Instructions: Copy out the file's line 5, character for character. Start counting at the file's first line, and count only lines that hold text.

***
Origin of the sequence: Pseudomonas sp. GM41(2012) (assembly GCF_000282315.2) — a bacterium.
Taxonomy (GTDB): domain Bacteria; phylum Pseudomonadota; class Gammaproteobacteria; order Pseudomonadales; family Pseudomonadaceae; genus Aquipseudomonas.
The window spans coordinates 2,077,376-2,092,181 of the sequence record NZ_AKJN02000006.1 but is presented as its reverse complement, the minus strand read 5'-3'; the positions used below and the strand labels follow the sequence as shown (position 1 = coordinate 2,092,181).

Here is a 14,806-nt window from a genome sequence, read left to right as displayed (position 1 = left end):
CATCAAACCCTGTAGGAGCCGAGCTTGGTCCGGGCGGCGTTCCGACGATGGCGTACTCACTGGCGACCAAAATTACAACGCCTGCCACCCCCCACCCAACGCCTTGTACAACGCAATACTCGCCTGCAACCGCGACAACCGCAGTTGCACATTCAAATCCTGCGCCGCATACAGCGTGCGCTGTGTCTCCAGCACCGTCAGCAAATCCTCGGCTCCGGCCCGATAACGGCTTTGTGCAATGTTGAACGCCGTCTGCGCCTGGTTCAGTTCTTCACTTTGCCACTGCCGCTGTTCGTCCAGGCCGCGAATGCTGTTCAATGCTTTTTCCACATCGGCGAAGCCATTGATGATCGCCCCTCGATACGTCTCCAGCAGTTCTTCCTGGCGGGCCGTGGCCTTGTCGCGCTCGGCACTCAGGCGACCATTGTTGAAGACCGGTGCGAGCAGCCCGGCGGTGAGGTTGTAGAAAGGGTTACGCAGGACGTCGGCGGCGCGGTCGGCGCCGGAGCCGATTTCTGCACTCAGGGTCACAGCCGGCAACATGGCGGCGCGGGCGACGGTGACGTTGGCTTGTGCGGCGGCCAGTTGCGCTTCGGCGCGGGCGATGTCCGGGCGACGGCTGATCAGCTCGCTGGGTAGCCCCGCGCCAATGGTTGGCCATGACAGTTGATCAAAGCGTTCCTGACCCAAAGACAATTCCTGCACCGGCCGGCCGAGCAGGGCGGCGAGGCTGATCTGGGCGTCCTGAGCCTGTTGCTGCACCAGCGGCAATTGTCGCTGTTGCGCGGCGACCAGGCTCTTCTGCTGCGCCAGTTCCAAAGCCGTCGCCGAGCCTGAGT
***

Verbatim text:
CATCAAACCCTGTAGGAGCCGAGCTTGGTCCGGGCGGCGTTCCGACGATGGCGTACTCACTGGCGACCAAAATTACAACGCCTGCCACCCCCCACCCAACGCCTTGTACAACGCAATACTCGCCTGCAACCGCGACAACCGCAGTTGCACATTCAAATCCTGCGCCGCATACAGCGTGCGCTGTGTCTCCAGCACCGTCAGCAAATCCTCGGCTCCGGCCCGATAACGGCTTTGTGCAATGTTGAACGCCGTCTGCGCCTGGTTCAGTTCTTCACTTTGCCACTGCCGCTGTTCGTCCAGGCCGCGAATGCTGTTCAATGCTTTTTCCACATCGGCGAAGCCATTGATGATCGCCCCTCGATACGTCTCCAGCAGTTCTTCCTGGCGGGCCGTGGCCTTGTCGCGCTCGGCACTCAGGCGACCATTGTTGAAGACCGGTGCGAGCAGCCCGGCGGTGAGGTTGTAGAAAGGGTTACGCAGGACGTCGGCGGCGCGGTCGGCGCCGGAGCCGATTTCTGCACTCAGGGTCACAGCCGGCAACATGGCGGCGCGGGCGACGGTGACGTTGGCTTGTGCGGCGGCCAGTTGCGCTTCGGCGCGGGCGATGTCCGGGCGACGGCTGATCAGCTCGCTGGGTAGCCCCGCGCCAATGGTTGGCCATGACAGTTGATCAAAGCGTTCCTGACCCAAAGACAATTCCTGCACCGGCCGGCCGAGCAGGGCGGCGAGGCTGATCTGGGCGTCCTGAGCCTGTTGCTGCACCAGCGGCAATTGTCGCTGTTGCGCGGCGACCAGGCTCTTCTGCTGCGCCAGTTCCAAAGCCGTCGCCGAGCCTGAGT